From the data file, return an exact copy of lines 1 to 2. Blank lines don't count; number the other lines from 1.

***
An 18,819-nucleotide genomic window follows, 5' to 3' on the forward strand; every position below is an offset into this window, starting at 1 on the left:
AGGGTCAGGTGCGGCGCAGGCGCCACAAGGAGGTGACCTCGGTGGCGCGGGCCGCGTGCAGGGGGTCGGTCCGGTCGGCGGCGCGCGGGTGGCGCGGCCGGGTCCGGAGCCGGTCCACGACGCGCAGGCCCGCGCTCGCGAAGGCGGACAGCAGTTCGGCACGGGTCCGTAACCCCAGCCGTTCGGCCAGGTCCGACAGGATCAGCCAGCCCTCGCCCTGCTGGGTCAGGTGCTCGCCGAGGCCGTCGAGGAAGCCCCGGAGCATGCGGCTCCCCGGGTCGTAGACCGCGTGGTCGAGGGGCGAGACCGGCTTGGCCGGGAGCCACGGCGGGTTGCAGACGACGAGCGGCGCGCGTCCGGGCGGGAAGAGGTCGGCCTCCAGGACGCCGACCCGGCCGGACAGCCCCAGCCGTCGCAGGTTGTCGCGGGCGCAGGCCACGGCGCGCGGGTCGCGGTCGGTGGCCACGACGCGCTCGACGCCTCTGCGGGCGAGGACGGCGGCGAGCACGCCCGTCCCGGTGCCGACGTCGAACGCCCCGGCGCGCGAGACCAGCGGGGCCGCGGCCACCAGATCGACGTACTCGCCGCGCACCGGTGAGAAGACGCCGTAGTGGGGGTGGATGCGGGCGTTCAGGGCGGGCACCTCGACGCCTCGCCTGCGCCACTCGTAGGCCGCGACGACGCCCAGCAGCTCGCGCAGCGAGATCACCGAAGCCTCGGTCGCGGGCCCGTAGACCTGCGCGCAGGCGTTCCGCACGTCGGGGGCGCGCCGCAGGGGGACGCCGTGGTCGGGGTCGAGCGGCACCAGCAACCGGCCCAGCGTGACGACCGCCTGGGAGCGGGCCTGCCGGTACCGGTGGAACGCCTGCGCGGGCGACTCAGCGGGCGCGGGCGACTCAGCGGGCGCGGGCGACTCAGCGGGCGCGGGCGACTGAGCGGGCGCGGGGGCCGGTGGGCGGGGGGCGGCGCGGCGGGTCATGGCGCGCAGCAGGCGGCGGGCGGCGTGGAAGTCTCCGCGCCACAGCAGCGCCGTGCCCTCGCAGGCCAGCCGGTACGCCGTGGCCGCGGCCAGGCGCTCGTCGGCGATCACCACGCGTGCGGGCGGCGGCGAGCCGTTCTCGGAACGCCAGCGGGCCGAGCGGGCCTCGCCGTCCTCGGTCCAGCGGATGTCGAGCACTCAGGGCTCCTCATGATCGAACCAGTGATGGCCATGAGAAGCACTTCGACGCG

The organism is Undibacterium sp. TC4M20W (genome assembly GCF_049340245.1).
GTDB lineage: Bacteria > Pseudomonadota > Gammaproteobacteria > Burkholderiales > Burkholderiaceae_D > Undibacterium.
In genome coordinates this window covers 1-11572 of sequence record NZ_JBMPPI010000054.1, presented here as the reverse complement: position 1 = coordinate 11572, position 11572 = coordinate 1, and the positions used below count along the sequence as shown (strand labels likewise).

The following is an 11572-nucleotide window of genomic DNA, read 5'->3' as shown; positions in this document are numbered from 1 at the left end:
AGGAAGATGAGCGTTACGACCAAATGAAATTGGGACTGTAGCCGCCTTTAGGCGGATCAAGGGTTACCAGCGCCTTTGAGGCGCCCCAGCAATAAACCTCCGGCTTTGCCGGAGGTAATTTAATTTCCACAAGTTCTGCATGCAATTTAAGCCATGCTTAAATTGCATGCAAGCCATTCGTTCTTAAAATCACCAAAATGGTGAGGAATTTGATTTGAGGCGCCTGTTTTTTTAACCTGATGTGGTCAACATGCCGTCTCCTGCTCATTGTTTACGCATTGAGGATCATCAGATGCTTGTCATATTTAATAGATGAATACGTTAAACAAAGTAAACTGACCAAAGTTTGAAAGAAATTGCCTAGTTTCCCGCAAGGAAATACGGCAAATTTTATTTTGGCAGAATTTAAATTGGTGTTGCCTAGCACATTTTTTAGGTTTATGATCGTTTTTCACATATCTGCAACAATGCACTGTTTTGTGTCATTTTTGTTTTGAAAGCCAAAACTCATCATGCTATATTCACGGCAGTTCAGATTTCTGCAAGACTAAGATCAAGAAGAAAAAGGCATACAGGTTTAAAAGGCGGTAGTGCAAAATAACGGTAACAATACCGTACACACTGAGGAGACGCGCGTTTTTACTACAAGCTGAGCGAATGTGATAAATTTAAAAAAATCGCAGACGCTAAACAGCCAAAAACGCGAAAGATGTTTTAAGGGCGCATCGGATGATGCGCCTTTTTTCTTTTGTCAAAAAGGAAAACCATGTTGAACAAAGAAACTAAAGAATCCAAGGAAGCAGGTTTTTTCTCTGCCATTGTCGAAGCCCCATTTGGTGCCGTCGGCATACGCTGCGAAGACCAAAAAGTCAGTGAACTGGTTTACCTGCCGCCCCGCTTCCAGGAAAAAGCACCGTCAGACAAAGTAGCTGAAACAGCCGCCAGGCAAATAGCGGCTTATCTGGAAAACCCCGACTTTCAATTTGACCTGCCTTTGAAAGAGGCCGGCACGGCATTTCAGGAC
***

An 18,819-nucleotide genomic window follows, 5' to 3' on the forward strand; every position below is an offset into this window, starting at 1 on the left:
AGGGTCAGGTGCGGCGCAGGCGCCACAAGGAGGTGACCTCGGTGGCGCGGGCCGCGTGCAGGGGGTCGGTCCGGTCGGCGGCGCGCGGGTGGCGCGGCCGGGTCCGGAGCCGGTCCACGACGCGCAGGCCCGCGCTCGCGAAGGCGGACAGCAGTTCGGCACGGGTCCGTAACCCCAGCCGTTCGGCCAGGTCCGACAGGATCAGCCAGCCCTCGCCCTGCTGGGTCAGGTGCTCGCCGAGGCCGTCGAGGAAGCCCCGGAGCATGCGGCTCCCCGGGTCGTAGACCGCGTGGTCGAGGGGCGAGACCGGCTTGGCCGGGAGCCACGGCGGGTTGCAGACGACGAGCGGCGCGCGTCCGGGCGGGAAGAGGTCGGCCTCCAGGACGCCGACCCGGCCGGACAGCCCCAGCCGTCGCAGGTTGTCGCGGGCGCAGGCCACGGCGCGCGGGTCGCGGTCGGTGGCCACGACGCGCTCGACGCCTCTGCGGGCGAGGACGGCGGCGAGCACGCCCGTCCCGGTGCCGACGTCGAACGCCCCGGCGCGCGAGACCAGCGGGGCCGCGGCCACCAGATCGACGTACTCGCCGCGCACCGGTGAGAAGACGCCGTAGTGGGGGTGGATGCGGGCGTTCAGGGCGGGCACCTCGACGCCTCGCCTGCGCCACTCGTAGGCCGCGACGACGCCCAGCAGCTCGCGCAGCGAGATCACCGAAGCCTCGGTCGCGGGCCCGTAGACCTGCGCGCAGGCGTTCCGCACGTCGGGGGCGCGCCGCAGGGGGACGCCGTGGTCGGGGTCGAGCGGCACCAGCAACCGGCCCAGCGTGACGACCGCCTGGGAGCGGGCCTGCCGGTACCGGTGGAACGCCTGCGCGGGCGACTCAGCGGGCGCGGGCGACTCAGCGGGCGCGGGCGACTCAGCGGGCGCGGGCGACTGAGCGGGCGCGGGGGCCGGTGGGCGGGGGGCGGCGCGGCGGGTCATGGCGCGCAGCAGGCGGCGGGCGGCGTGGAAGTCTCCGCGCCACAGCAGCGCCGTGCCCTCGCAGGCCAGCCGGTACGCCGTGGCCGCGGCCAGGCGCTCGTCGGCGATCACCACGCGTGCGGGCGGCGGCGAGCCGTTCTCGGAACGCCAGCGGGCCGAGCGGGCCTCGCCGTCCTCGGTCCAGCGGATGTCGAGCACTCAGGGCTCCTCATGATCGAACCAGTGATGGCCATGAGAAGCACTTCGACGCG